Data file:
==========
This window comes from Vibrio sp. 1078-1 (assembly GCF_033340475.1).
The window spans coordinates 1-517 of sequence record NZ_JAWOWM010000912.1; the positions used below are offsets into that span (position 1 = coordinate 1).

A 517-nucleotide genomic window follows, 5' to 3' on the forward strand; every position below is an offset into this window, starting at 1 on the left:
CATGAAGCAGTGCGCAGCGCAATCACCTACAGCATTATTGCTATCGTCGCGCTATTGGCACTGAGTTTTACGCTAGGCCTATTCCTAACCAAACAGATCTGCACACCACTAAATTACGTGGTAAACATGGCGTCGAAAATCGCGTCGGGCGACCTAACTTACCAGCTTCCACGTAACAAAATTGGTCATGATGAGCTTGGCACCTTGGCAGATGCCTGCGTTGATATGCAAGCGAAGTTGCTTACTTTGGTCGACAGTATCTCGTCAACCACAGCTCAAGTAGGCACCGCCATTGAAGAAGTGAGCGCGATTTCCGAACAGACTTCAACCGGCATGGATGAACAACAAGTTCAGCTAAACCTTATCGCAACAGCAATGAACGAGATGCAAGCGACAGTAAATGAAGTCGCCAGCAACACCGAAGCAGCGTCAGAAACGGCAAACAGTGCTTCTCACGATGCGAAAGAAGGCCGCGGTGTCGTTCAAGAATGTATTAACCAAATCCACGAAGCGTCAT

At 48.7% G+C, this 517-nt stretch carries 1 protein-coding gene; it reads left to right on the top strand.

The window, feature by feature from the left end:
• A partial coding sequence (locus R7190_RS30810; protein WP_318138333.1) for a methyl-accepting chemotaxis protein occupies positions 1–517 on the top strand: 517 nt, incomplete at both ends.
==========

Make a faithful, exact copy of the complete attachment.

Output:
This window comes from Vibrio sp. 1078-1 (assembly GCF_033340475.1).
The window spans coordinates 1-517 of sequence record NZ_JAWOWM010000912.1; the positions used below are offsets into that span (position 1 = coordinate 1).

A 517-nucleotide genomic window follows, 5' to 3' on the forward strand; every position below is an offset into this window, starting at 1 on the left:
CATGAAGCAGTGCGCAGCGCAATCACCTACAGCATTATTGCTATCGTCGCGCTATTGGCACTGAGTTTTACGCTAGGCCTATTCCTAACCAAACAGATCTGCACACCACTAAATTACGTGGTAAACATGGCGTCGAAAATCGCGTCGGGCGACCTAACTTACCAGCTTCCACGTAACAAAATTGGTCATGATGAGCTTGGCACCTTGGCAGATGCCTGCGTTGATATGCAAGCGAAGTTGCTTACTTTGGTCGACAGTATCTCGTCAACCACAGCTCAAGTAGGCACCGCCATTGAAGAAGTGAGCGCGATTTCCGAACAGACTTCAACCGGCATGGATGAACAACAAGTTCAGCTAAACCTTATCGCAACAGCAATGAACGAGATGCAAGCGACAGTAAATGAAGTCGCCAGCAACACCGAAGCAGCGTCAGAAACGGCAAACAGTGCTTCTCACGATGCGAAAGAAGGCCGCGGTGTCGTTCAAGAATGTATTAACCAAATCCACGAAGCGTCAT

At 48.7% G+C, this 517-nt stretch carries 1 protein-coding gene; it reads left to right on the top strand.

The window, feature by feature from the left end:
• A partial coding sequence (locus R7190_RS30810; protein WP_318138333.1) for a methyl-accepting chemotaxis protein occupies positions 1–517 on the top strand: 517 nt, incomplete at both ends.